"We've accomplished quite a bit, but people needed to get some rest and start over early in the morning," Iranian Foreign Minister Mohammad Javad Zarif said. "And I hope we can finalize the work on Wednesday -- and hopefully begin the process of drafting tomorrow."
"We've made enough progress in the last days to merit staying until Wednesday," State Department spokeswoman Marie Harf said in a statement to reporters in Lausanne, Switzerland, where the talks are being held. "There are several difficult issues still remaining."
President Obama was updated on the talks this evening in a teleconference with Secretary of State John Kerry, Energy Secretary Ernie Moniz and other members of the negotiating team in Lausanne, Switzerland.
Less than 24 hours ago, Harf said there was a "50/50" chance that they could come to a deal. Officials inside the negotiations are not commenting on why more time is needed, but the sticking points during these talks have been clear.
Negotiators on all sides have been working towards this deadline since November 2013. That's when Iran and the so-called P5 +1 (U.S., U.K., France, Russia, China plus Germany) agreed on a Joint Plan of Action (JPA), an interim agreement that paved the way for talks by temporarily halting Iran's nuclear enrichment program and subjecting it to daily inspections in exchange for the loosening of some economic sanctions.
"If we are making progress toward the finish line, then we should keep going," White House spokesman Josh Earnest said today, but he added that if talks fail, then the U.S. would be forced to "consider some other alternatives."
Though there is still hope in Lausanne that an agreement can be reached, some in Congress are already calling this delay a failure of diplomacy.
"The decision to extend the nuclear negotiations in the face of Iranian intransigence and duplicity proves once again that Iran is calling the shots," Sen. Tom Cotton, R-Arkansas, said in a statement. Cotton gained notoriety after authoring a controversial letter to Iran's supreme leader, warning in it that future U.S. presidents have the power to overturn any nuclear deal.
"The best solution is walk away from the nuclear negotiations now and return to a position of strength," Cotton added. "We should reinstate existing sanctions suspended under the Joint Plan of Action and Congress should act immediately to impose new sanctions. It's time for the United States to regain the upper hand and quit negotiating out of weakness."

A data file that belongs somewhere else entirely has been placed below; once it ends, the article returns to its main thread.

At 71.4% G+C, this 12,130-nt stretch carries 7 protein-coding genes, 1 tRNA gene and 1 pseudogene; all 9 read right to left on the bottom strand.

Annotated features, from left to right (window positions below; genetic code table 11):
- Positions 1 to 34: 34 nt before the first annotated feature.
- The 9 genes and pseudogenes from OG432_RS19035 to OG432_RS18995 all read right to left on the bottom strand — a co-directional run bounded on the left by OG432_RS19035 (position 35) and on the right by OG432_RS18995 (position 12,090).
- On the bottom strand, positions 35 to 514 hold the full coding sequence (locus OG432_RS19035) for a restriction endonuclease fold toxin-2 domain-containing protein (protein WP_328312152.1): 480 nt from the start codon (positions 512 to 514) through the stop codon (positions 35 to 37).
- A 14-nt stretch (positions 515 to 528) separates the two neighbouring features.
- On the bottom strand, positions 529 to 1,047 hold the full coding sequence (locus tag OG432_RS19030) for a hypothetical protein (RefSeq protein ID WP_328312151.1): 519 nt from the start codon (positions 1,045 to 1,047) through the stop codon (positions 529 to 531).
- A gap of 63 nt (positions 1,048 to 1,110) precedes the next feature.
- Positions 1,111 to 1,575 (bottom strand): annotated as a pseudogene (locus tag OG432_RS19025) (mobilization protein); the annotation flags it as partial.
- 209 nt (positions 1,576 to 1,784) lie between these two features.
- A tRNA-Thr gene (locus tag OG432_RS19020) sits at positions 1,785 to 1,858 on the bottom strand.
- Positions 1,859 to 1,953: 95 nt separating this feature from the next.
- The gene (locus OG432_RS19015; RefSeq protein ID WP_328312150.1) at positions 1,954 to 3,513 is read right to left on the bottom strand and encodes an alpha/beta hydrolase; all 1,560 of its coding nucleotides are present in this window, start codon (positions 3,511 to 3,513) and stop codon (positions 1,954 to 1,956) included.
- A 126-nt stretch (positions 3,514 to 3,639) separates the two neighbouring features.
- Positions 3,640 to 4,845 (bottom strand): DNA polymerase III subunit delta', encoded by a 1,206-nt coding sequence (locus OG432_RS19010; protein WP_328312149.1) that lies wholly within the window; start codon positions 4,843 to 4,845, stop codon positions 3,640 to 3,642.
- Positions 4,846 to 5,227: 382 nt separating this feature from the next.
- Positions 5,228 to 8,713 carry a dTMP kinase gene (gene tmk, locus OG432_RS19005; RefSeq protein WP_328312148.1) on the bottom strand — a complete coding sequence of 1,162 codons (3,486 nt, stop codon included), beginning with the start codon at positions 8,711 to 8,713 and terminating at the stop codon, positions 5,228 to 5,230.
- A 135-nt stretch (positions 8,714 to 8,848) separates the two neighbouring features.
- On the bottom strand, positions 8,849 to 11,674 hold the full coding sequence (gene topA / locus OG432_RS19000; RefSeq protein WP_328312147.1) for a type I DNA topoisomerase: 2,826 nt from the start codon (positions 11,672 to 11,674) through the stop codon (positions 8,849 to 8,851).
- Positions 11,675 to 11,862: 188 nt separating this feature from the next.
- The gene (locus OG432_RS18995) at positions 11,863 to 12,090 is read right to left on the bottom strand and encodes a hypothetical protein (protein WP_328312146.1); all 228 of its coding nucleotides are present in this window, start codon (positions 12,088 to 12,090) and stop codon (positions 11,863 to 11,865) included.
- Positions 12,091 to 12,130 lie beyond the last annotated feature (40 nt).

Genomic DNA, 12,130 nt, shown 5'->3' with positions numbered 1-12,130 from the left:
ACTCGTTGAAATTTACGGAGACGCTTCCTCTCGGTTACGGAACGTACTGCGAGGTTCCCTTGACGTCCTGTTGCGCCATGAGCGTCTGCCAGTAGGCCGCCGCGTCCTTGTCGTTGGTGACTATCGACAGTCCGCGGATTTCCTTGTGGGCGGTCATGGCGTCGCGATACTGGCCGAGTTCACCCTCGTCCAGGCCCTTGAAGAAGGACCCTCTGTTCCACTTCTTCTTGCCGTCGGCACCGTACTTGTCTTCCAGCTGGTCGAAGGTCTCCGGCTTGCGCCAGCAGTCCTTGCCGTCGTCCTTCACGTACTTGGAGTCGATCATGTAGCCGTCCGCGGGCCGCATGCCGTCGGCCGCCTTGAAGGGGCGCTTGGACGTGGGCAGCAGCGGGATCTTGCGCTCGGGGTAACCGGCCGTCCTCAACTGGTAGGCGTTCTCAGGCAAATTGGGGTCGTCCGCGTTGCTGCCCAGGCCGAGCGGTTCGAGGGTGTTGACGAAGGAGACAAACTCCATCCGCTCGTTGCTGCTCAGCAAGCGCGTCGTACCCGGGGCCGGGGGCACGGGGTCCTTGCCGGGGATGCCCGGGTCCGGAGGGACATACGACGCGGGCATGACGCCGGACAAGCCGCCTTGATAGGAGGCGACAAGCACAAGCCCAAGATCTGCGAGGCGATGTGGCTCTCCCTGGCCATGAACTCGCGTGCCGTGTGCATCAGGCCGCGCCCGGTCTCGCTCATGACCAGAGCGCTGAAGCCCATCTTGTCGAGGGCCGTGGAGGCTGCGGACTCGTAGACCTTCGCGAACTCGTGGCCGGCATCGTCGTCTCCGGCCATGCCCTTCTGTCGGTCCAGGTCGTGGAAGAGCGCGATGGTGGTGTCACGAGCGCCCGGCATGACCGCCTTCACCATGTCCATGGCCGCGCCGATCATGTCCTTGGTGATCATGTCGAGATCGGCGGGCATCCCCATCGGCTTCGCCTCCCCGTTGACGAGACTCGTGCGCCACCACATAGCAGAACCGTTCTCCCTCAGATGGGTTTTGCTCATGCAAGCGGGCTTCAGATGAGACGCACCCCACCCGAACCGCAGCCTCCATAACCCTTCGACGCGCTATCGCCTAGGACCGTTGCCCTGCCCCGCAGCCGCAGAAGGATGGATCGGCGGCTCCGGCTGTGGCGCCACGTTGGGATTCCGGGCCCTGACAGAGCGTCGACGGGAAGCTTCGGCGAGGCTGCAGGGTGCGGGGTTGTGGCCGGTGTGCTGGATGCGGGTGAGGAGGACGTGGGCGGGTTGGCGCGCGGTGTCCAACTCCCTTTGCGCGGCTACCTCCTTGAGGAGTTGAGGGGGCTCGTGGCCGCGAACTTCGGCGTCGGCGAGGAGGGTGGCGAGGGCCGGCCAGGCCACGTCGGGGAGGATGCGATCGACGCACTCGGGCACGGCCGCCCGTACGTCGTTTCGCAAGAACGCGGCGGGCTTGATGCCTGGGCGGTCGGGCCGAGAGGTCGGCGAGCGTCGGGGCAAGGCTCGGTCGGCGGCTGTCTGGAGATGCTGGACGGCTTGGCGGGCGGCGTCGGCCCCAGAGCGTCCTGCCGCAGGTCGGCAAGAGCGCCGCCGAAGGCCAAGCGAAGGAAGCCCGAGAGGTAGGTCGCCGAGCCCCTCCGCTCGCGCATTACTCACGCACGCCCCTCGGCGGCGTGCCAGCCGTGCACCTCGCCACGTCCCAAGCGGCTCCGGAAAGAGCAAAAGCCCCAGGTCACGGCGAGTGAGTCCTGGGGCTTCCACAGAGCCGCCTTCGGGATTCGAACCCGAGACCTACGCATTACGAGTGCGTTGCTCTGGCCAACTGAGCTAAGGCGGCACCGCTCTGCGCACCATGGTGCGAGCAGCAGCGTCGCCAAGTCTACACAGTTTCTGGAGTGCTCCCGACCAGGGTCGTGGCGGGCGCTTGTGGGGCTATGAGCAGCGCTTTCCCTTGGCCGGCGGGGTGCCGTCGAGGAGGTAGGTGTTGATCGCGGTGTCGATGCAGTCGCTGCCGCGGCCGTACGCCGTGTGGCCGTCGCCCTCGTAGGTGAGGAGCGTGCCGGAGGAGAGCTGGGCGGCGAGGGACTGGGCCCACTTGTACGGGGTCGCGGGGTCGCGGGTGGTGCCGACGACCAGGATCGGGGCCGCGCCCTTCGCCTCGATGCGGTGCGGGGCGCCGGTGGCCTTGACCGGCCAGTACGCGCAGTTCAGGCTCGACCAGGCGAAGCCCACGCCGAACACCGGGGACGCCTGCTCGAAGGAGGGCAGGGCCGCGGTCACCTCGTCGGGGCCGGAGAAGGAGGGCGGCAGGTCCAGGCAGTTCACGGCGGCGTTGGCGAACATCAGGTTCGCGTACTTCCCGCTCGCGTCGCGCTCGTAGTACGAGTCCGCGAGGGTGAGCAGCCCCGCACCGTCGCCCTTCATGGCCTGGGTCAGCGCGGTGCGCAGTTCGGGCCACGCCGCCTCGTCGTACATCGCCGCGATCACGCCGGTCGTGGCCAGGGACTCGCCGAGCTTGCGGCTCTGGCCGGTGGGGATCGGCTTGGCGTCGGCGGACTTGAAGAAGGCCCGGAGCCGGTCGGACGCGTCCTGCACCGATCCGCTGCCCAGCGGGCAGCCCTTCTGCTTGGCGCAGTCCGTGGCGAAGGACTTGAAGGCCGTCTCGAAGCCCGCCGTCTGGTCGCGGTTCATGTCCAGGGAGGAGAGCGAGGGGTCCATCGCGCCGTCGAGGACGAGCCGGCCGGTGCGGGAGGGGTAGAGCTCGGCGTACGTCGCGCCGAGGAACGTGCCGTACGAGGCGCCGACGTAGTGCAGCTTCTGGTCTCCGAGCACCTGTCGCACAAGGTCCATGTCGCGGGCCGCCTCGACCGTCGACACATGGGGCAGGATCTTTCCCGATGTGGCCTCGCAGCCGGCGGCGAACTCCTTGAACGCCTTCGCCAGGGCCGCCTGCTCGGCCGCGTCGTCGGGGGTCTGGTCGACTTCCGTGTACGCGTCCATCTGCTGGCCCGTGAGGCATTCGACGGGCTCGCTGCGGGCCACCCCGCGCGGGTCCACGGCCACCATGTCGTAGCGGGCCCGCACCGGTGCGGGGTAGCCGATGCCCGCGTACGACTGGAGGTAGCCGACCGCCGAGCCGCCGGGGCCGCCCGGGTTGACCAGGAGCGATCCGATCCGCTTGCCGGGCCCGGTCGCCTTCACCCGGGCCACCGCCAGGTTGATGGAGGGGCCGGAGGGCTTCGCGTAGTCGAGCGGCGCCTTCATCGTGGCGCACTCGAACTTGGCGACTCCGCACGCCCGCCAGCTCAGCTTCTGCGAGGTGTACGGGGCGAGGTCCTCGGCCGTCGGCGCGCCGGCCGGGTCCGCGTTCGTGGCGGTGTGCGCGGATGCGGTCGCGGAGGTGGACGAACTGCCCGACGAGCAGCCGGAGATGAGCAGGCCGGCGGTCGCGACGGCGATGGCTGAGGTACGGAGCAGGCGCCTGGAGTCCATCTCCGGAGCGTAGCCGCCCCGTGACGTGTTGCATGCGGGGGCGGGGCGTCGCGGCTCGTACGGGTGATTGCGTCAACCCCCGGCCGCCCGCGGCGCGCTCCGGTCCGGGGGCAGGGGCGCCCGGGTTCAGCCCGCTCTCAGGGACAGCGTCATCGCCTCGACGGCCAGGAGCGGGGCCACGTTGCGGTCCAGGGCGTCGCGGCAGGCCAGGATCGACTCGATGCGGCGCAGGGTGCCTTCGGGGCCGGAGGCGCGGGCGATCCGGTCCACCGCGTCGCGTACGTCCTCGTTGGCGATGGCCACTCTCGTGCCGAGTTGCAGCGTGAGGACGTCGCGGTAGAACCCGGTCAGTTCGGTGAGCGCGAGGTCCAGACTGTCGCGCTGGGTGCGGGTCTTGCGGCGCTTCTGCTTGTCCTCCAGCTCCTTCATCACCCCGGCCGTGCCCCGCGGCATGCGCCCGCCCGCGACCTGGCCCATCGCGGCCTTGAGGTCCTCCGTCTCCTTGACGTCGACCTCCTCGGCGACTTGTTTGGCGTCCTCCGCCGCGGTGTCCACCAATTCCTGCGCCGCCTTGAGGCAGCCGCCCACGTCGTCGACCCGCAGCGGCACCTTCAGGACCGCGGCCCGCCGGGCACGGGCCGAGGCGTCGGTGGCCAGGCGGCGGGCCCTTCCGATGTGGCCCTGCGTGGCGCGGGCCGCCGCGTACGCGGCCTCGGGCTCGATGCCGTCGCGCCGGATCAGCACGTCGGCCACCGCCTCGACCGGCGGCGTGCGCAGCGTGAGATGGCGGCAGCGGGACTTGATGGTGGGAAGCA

Two weeks ago, 367 members of Congress, many of them Democrats, signed a letter expressing "grave and urgent" concern over the Iran nuclear negotiations. Many of them have threatened to derail any potential deal by voting to enact tougher economic sanctions on Iran. President Obama has threatened to veto that legislation, but it's possible Congress could get the two-thirds majority needed to override a presidential veto.
Congress, however, is on a two week recess, which is one of the reasons the Obama administration believes it still has more time. Another reason has to do with the tentative agreements already in place.
A four-month extension was granted within the JPA last November that said the six world powers and Iran had until March 31 to reach a consensus on how to go forward. Essentially, that political understanding (due tonight) would outline what actions Iran has to take to dismantle its nuclear program and, in exchange, which economic sanctions on Iran would be lifted and when. That November agreement also stated that by June 30 there would be a formal, signed agreement, followed by implementation of the plan.
The State Department said Monday that technically the JPA extends through June 30 and therefore the parties are within their rights to negotiate up until that point. Earnest said today, however, that the White House is willing to abandon the talks if decisions are made soon and "we're not going to wait all the way until June 30th to walk away," he said.